Infinity Composition Prelude P-FR loudspeaker Sam Tellig

Sam Tellig wrote about the Infinity Prelude P-FR in February 1996 (Vol.19 No.2):

"You're listening to the Jadis SE300B amplifiers with the Infinity Composition speakers?" a certain Stereophile reviewer asked, with a touch of disapproval in his voice.

"Yes, why not. Very efficient. Recommended for use with amplifiers with as little as 10 watts of power. What's more, the Jadis amplifiers and the Infinity speakers look very elegant together."

"Well, I don't know. But those Jadis amplifiers are very soigné, shall we say, and they would seem to demand equally refined speakers."

"The Infinitys are soigné!" I exclaimed. "Bien sur," I added for emphasis.

You see the thanks a manufacturer gets for selling speakers at a bargain price.

I received the Infinity Composition Prelude P-FRs—the two stereo speakers, not the complete Home Theater system, which includes a center speaker and two surrounds—and immediately set them up in the living room, where I had recently installed the Jadis SE 300Bs.

Wow! Was Harley right about the aesthetics of these speakers! They are gorgeous. With their curved Art Deco lines, they remind me of the furniture you might see in a Fred Astaire/Ginger Rogers movie from the 1930s. Talk about tasteful!

Like most speakers, the Infinitys take a while to break-in. I used the McCormack DNA 0.5 amplifier to give them a good 80 hours of run-in, with various noise tracks, including Track 20 of Stereophile's Test CD 3. Then I switched back to the Jadis SE300Bs.

Soigné? Mais oui!

As Bob Harley heard, these speakers throw a very convincing soundstage. In fact, they're soundstage champs—more like small box speakers than big floorstanders. With the right material—especially with analog—the soundstage can stretch far beyond the width of the two speakers. The soundstage even stretched beyond the width of my room—13' by 26' (I have the speakers about 4' out from a narrow wall). This is the kind of soundstage that audiophiles pay big, big bucks for.

As Bob described in his review, each speaker uses four 5.25" lower-midrange drivers, two 4" upper-midrange drivers, one 1" soft-dome tweeter in the middle of the column, and a single 12" powered, side-firing (toward the wall) subwoofer built into the base. What surprises me is how seamlessly these drivers integrate, even when listening up close, say, 4' from the speakers. An even bigger surprise is how smoothly the powered woofer integrates into the total sound.

The temptation for the manufacture—this is Home Thee-ate-r, after all—would be to make the bass boomy and overbearing. What Infinity did is just the opposite. They made the bass tight, tuneful, and restrained—so as not to muddy up the overall sound. If you have any doubts about whether these speakers are suitable for serious music listening, just banish them right now.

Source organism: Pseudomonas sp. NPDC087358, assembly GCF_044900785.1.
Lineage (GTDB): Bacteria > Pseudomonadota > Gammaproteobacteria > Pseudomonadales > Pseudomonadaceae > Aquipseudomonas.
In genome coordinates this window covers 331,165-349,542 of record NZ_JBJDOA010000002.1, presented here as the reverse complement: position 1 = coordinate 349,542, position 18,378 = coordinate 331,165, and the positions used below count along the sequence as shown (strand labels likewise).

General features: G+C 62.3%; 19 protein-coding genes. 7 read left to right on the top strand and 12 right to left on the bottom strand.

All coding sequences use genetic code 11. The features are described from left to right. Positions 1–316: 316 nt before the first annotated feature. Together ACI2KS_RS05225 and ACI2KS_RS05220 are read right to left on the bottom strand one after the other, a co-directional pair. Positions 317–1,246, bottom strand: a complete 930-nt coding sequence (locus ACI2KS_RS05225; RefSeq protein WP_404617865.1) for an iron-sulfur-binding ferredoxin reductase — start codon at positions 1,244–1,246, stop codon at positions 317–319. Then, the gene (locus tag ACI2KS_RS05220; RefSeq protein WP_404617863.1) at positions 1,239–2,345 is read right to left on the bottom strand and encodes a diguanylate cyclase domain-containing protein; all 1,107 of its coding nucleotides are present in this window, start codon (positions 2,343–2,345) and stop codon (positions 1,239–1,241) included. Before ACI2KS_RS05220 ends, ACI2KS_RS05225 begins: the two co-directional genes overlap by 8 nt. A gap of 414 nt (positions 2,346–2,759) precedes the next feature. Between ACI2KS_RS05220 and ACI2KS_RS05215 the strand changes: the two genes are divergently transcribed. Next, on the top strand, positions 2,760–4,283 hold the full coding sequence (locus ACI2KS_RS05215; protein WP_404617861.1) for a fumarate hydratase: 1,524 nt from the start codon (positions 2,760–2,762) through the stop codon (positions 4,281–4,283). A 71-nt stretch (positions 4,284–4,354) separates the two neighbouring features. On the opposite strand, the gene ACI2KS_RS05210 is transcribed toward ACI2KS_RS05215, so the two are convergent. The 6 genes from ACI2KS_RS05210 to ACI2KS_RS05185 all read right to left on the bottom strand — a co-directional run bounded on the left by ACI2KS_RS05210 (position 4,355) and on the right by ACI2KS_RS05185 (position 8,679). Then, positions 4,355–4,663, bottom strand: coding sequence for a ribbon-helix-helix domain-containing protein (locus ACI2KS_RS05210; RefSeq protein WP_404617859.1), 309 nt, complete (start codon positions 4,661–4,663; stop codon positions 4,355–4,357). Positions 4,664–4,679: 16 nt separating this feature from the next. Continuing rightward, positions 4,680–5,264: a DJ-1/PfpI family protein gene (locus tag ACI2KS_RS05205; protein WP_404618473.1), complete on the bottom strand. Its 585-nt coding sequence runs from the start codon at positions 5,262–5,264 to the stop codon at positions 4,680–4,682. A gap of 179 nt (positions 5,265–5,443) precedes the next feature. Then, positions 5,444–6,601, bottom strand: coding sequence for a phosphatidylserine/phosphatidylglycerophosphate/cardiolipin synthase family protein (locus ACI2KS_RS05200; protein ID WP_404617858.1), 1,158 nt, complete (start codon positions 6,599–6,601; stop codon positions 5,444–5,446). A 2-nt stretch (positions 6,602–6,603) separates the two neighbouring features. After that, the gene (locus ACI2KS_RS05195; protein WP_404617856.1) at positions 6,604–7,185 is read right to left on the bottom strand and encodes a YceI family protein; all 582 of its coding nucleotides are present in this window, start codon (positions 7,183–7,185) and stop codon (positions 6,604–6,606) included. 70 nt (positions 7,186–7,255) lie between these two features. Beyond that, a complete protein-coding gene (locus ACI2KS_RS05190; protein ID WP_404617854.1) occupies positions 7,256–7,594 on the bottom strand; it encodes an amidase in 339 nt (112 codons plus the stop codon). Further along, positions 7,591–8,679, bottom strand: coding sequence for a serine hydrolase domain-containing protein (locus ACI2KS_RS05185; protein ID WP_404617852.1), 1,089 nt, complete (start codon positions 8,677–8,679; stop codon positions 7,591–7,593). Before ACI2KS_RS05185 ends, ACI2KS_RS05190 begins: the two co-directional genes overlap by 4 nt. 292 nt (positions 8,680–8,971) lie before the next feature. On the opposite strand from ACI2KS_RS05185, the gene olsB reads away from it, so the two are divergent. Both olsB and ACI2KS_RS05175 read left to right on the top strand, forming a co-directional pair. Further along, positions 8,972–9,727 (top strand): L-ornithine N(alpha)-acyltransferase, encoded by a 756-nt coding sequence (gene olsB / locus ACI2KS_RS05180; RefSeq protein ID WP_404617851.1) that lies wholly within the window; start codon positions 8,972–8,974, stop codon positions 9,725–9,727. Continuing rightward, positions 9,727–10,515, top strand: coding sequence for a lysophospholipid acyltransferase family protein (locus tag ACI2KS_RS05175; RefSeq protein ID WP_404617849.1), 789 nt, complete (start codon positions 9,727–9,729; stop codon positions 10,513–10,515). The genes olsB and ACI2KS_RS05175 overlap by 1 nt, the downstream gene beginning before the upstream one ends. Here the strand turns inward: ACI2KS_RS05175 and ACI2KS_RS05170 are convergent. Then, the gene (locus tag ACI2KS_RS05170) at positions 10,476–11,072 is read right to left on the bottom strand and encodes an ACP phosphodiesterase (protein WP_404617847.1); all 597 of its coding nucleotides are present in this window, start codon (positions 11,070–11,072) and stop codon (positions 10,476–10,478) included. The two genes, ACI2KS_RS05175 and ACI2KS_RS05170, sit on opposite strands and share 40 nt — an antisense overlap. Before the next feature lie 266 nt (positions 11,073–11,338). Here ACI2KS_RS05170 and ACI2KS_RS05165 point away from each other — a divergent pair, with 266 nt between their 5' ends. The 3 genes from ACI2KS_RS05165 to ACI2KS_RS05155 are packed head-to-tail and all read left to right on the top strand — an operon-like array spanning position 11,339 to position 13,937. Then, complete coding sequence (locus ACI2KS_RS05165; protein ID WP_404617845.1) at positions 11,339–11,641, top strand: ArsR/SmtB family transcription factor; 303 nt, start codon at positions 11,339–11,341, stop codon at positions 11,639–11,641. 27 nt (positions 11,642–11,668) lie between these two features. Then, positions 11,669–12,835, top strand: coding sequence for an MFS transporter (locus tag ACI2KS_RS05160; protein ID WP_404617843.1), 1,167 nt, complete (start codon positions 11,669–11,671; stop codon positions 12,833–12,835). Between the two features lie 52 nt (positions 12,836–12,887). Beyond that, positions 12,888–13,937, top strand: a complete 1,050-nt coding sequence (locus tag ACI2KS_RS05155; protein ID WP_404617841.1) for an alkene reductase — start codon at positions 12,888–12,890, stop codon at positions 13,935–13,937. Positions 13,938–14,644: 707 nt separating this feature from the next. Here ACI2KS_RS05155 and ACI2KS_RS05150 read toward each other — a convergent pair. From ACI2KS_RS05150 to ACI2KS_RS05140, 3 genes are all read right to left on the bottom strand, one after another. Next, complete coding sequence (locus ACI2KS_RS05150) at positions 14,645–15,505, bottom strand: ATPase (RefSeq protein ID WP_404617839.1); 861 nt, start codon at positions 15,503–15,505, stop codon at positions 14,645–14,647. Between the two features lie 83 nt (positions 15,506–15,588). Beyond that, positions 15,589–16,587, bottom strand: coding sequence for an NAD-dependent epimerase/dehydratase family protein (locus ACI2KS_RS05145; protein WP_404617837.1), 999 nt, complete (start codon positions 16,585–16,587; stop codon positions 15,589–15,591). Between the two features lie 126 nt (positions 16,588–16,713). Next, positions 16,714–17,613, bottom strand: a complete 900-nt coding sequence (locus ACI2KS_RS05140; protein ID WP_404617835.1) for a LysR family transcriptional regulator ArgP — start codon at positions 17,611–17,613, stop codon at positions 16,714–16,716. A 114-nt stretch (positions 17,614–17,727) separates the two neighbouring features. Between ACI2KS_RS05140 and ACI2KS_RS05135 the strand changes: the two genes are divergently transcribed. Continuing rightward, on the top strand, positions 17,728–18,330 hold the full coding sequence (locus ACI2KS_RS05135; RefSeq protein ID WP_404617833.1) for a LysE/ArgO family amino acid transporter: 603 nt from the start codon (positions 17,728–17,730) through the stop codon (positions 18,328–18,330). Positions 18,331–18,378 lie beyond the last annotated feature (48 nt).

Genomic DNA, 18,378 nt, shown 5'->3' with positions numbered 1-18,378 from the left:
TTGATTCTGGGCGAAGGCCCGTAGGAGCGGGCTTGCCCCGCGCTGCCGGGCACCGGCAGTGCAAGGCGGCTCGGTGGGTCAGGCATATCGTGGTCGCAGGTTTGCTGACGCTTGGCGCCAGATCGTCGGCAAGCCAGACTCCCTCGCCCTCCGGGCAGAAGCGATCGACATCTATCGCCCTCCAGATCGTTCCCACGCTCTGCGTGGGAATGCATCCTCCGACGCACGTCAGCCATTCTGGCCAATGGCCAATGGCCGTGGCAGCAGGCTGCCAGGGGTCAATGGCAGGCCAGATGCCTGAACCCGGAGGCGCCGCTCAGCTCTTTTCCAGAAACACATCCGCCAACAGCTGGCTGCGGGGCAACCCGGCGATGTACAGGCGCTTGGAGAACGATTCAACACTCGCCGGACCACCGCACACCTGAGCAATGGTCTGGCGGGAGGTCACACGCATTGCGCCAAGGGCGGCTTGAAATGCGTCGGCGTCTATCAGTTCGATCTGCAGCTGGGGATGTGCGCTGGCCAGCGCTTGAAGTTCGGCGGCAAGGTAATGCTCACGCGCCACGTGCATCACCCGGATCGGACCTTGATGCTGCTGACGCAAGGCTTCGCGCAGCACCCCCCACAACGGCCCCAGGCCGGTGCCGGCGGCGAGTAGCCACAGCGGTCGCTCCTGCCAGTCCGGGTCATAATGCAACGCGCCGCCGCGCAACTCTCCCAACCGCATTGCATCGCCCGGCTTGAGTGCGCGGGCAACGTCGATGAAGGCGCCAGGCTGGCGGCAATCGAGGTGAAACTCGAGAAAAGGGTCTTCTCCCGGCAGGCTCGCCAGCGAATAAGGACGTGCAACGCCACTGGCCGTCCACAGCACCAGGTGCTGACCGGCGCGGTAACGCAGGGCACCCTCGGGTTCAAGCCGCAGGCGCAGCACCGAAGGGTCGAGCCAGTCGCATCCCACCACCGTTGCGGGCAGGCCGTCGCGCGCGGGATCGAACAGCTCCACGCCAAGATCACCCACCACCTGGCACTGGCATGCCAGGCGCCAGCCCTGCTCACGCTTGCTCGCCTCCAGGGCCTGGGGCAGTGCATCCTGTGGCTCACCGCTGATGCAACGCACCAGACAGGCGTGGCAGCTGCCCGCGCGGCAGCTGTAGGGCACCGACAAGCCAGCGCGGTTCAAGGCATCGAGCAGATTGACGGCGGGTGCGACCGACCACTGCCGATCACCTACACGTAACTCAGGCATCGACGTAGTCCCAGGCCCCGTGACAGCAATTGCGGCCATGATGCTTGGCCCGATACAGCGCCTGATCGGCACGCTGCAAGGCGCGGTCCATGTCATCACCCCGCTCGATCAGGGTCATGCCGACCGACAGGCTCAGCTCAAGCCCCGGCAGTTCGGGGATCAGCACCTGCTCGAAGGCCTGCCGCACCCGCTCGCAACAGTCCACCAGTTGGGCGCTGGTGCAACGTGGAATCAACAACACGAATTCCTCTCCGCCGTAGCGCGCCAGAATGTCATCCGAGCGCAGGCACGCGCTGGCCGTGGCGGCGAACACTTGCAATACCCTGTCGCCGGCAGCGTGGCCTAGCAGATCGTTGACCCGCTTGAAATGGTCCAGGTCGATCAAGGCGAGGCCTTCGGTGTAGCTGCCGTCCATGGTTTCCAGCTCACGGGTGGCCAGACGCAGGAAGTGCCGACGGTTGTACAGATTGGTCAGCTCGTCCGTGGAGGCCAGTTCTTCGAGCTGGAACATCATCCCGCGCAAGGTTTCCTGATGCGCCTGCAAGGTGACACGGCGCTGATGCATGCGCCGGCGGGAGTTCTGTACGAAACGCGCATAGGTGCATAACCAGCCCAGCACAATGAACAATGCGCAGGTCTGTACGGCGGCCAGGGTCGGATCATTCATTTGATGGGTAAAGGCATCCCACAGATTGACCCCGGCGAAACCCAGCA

Just as the bass is restrained, so, too, is the treble. This isn't one of these audiophile speakers with a treble that can bite your ears off and (for me) make chamber music, especially on CD, unlistenable. String quartets can sound immediate and alive through these speakers—sweet, refined, detailed.

And jazz? Because there's no bass overhang, because there is, indeed, a remarkable lack of boxy coloration with these speakers, jazz sounds crisp, clear, rhythmically alive. And harmonics, especially with the Jadis SE300B? Don't ask. Like I said before, if you listen to the Jadis SE300B, you run the serious risk of having happen to you what seems to have befallen the normally—well, soigné scribes of Haute Fidélité. You may go stark raving mad, too.

Ordinarily I listen to these speakers from a distance of about 15'—more than is optimal, but this is my living room, after all. From this distance, the soundstage is dramatic, convincing, palpable—but, well, distant. If Marina's not home to disapprove, I sometimes move the chair to where I am 6' or even 4' from the speakers. This gives me much more apparent soundstage depth than the more distant listening. The point I am trying to make is that these speakers do the soundstage thing for both distant and nearfield listening. The seamless integration of the drivers holds up even when you move far forward.

What's more, in my living room, the speakers present a soundstage that stretches from floor to ceiling—not like some speakers, including the Thiel CS.5, where the soundstage hovers rather closely to the floor, giving you the feeling that you're listening from the balcony.